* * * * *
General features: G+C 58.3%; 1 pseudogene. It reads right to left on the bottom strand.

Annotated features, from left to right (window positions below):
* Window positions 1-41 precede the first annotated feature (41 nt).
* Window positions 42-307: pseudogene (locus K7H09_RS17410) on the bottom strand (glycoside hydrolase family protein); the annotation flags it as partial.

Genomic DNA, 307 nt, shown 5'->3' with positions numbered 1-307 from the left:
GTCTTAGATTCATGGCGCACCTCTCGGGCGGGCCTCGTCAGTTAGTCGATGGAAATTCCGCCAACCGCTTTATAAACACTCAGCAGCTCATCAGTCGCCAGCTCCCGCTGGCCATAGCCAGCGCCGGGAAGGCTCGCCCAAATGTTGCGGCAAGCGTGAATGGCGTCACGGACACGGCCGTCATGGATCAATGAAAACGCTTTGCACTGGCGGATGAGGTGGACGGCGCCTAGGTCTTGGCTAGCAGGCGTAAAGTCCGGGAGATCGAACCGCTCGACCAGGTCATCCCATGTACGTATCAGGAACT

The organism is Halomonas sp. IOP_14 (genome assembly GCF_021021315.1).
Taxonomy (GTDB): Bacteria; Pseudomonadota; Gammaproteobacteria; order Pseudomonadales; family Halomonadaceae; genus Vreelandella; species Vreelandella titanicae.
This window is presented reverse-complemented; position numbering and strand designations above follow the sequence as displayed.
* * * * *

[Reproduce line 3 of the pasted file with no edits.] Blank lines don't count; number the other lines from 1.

* Window positions 1-41 precede the first annotated feature (41 nt).